Lian Li EX-10 I/O Extender review

Introduction
Ever since we did a review of the FrontX computer ports extender a year ago, many cheap imitations of the device started to appear. While we've seen some rather nice ones and some which we thought just wouldn't work, I have to admit the new Lian Li EX-10 ports are really something different. As with their cases, the Lian Li EX-10 I/O Adapter is made out of aluminum and is finished with an attractive brushed finish. Complete with everything you'll need to move your ports up front, let's find out how well the Lian Li EX-10 works!

Lian Li's latest aluminum innovation!

The EX-10 front unit
The Lian Li EX-10 front unit or the central hub contains a wide variety of connectors including some really unique ones such as a IEEE 1394 Firewire port and a PS/2 mouse port! Aside from those, there's the usual variety of the sound card inputs/outputs and of course, two (not one but two) USB connectors. The entire unit was very well built and the ports are definitely high in quality, they were very sturdily mounted on the unit and wouldn't wobble up and down.

Pick one and plug something in

What really sets the EX-10 apart from the rest of the competition is how it gets to all the connectors at the back of your system. Unlike other port extenders which use individual cables for every single port on the unit, the EX-10 makes use of one high quality interface cable that closely resembles a wide SCSI cable. This one cable will carry all the USB, Firewire, PS/2 and sound card signals. If you have a really messy case, this might just be the solution for you, the single cable that runs from the unit to the back of the system hardly disturbs the case airflow and can be easily managed unlike a huge tangle of cables which can be a real pain to clean and re-organize.

SCSI? Nope, it's the interface port

Getting around
The Lian Li EX-10 has two interface cables. One cable (the SCSI like cable) connects to the rear of the front unit and goes to the back of the case and screws onto a mounting bracket. From the outside, a female end of the second cable gets connected to the cable on mounting bracket and then all the ends of the second cable goes into the respective ports. Simple yet brilliant!

Interface cables

I'll take the FrontX ports for comparison with the EX-10 and to start off, the FrontX design requires me to run a total of 6 cables all the way to the back of the PC, one for every port. Needless to say, this coupled with my Digital Doc 5 cables makes for a very messy cable maze in my case. With the EX-10, I was able to cut down on 5 thick cables and replace them all with only one black cable which you can see in the picture below (click to enlarge, the arrows are in the enlarged version to indicate the cable).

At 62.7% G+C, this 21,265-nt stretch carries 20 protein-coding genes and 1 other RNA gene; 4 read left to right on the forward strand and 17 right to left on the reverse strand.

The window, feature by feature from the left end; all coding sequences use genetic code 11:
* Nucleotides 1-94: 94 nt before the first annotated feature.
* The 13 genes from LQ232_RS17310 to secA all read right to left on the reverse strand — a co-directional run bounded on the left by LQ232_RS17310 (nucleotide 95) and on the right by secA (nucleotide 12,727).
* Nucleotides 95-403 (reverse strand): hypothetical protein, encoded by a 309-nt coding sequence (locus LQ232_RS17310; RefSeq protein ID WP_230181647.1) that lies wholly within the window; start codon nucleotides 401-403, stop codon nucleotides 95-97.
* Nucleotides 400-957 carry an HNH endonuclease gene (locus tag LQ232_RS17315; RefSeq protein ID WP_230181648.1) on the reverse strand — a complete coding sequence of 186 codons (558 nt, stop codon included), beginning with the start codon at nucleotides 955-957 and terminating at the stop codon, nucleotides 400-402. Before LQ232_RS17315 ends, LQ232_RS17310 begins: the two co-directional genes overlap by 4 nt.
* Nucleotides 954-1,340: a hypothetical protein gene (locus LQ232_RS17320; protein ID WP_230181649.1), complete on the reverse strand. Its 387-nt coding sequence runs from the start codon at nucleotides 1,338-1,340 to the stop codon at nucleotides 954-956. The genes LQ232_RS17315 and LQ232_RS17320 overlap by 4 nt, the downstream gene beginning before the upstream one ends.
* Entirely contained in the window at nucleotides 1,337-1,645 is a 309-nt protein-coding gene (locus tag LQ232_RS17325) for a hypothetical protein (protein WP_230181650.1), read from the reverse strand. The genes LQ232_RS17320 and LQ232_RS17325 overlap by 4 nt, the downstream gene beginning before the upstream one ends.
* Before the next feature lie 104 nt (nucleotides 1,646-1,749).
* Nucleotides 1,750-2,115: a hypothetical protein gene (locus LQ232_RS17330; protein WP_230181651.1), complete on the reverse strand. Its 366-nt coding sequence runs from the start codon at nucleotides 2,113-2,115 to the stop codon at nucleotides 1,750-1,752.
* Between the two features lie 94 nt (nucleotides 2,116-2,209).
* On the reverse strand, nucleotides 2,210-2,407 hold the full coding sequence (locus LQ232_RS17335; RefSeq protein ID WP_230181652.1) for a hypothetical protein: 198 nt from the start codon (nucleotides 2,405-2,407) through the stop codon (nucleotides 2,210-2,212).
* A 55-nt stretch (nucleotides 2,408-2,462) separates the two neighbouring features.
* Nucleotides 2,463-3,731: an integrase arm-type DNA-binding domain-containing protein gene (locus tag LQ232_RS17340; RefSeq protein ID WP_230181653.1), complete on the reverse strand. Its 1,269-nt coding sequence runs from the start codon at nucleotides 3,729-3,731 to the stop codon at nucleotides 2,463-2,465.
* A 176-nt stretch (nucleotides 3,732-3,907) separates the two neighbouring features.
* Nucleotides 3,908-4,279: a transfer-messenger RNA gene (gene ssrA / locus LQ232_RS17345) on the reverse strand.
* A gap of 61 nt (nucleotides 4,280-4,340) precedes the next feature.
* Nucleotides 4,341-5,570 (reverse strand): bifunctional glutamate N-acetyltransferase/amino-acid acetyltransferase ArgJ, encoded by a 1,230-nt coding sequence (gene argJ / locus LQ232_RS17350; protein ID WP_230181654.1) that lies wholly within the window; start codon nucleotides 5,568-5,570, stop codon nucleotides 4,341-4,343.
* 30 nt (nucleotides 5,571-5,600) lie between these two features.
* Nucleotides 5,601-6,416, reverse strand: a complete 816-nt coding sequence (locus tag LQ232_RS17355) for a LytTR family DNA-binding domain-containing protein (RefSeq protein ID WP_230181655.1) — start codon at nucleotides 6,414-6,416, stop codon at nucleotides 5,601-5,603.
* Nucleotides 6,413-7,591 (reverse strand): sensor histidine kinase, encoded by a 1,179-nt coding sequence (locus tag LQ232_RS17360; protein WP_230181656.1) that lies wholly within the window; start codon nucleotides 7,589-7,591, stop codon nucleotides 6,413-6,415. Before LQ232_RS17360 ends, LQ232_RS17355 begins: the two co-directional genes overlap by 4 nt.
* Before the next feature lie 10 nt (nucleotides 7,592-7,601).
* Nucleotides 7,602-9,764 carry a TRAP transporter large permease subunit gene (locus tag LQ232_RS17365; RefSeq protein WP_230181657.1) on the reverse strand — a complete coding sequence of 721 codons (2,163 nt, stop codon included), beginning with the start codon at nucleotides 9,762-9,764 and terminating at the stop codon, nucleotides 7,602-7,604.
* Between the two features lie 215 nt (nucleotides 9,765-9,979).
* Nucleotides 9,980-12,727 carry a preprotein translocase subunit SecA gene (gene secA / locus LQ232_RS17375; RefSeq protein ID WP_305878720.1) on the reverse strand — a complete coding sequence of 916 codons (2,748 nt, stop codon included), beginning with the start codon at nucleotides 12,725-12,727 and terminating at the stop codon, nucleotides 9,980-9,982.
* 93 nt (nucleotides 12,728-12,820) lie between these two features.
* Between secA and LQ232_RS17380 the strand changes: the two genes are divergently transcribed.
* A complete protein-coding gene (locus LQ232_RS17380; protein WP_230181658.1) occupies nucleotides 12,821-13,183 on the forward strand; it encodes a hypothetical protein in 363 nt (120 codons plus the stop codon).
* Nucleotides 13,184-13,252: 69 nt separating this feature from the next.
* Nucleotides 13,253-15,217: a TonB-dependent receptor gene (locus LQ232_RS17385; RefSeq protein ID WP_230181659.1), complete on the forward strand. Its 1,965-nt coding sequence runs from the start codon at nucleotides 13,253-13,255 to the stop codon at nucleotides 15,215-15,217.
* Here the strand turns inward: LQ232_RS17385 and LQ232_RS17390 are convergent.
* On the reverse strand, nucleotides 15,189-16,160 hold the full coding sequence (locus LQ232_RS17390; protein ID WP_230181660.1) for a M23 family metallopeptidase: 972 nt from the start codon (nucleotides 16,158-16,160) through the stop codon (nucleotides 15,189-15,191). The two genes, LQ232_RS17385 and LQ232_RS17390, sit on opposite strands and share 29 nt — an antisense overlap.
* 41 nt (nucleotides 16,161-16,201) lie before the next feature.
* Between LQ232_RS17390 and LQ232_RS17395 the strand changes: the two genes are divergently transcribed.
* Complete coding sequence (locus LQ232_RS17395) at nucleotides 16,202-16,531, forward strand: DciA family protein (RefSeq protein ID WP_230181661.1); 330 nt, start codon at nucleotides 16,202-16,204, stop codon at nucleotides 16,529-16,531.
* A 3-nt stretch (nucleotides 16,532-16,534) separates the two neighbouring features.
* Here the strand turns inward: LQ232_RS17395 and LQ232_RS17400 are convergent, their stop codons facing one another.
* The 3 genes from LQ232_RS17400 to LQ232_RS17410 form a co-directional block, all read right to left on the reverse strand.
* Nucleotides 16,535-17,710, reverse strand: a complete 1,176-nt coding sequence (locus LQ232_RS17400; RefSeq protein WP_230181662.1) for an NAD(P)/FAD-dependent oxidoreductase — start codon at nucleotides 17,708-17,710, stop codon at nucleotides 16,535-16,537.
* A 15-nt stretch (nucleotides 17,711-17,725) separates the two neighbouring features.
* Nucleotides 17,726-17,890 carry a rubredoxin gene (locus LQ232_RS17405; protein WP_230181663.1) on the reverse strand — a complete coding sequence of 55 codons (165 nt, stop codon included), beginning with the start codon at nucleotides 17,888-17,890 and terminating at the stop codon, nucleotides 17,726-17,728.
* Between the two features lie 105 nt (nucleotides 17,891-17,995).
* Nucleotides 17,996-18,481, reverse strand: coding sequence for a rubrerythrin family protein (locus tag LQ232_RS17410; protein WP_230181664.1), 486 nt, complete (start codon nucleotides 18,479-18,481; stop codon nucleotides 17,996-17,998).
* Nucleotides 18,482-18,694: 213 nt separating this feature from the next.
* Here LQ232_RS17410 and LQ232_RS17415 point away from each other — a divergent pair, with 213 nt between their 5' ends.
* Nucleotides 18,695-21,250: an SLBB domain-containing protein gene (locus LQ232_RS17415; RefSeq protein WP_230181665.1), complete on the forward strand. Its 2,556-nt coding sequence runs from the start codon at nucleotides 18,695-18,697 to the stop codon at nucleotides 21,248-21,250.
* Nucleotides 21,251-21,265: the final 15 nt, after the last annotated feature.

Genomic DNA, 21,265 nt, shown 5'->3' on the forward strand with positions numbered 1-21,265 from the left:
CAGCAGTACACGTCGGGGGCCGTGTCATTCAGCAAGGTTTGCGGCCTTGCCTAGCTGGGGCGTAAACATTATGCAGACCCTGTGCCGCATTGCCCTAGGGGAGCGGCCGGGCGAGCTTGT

Single cable run

Connecting to the back
As mentioned earlier in the review, the Lian Li EX-10 incorporates all the connectors into one single cable which appears to be very well made and the connectors all felt very solid. The only gripe we have here is that the USB cables were a little too short to reach to the USB ports on the motherboard. Many will install the cable mounting bracket "exit" on the second or last expansion slot and the cable is just off by half an inch or so for a perfect connection.

All cables plugged in

In Use
In use, all the cables worked exactly the way they were supposed to work. I generally evalute how well these extension cables are by listening to an audio signal sent through the cable into my pair of Grado SR60 headphones. Since the SR60s are very sensitive headphones, I can hear even the slightest change of sound character or hear if any noise was injected into the signal stream (indication of poor shielding). With the EX-10, there were absolutely no problems, even the plug in front was solid and tight fitting providing excellent contact between any connector.

I also evaluted how the reduced cable bundle affected the overall system temperature and the temp probe below the graphics card showed a 2 degrees celcius decrease in readings. This was due to the FrontX cables blocking the airflow path of the front intake fans of our Cooler Master ATC-201 case. With the single cable of the EX-10, I was able to push the cable to the side of the case and the airflow to the graphics card and all the other extension cards were free. If that wasn't enough, I don't have to worry about dust getting caught in between a bundle of cables anymore as all I have to do now is just to clean one single cable. Thumbs up to Lian Li for such an innovative "routing" system!

Conclusion
As with all Lian Li products, I am again impressed by the build quality of the EX-10 as well as the beautiful appearance of the unit. It blended in perfectly with the front bezels of our Lian Li PC-60 and Cooler Master ATC-201 aluminum cases and all aluminum case owners should seriously consider adding this unit to their systems. Lian Li also took the trouble to include a IEEE 1394 Firewire port for future expandibility or for you lucky ones who have an Audigy sound card with a FireWire port. Definitely worth checking out!

Feature Report
Pros
- Excellent build quality
- Good quality cables/connectors
- Innovative single cable design
- Firewire port extension included
- Doesn't compromise system temperature

Cons
- USB Cable slightly too short
- Aluminum bezel might only look good on cases with aluminum bezels

 

Report Card
 

EXHardware Rating
Lian Li EX-10 I/O Extender
Features
9/10
Documentation
N/A
Software / Drivers
N/A
Performance
8/10
Quality
9/10
Overall Score
8/10

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Copyright © 2002 Øyvind Haugland
Sist endret:  25 mars 2017
 

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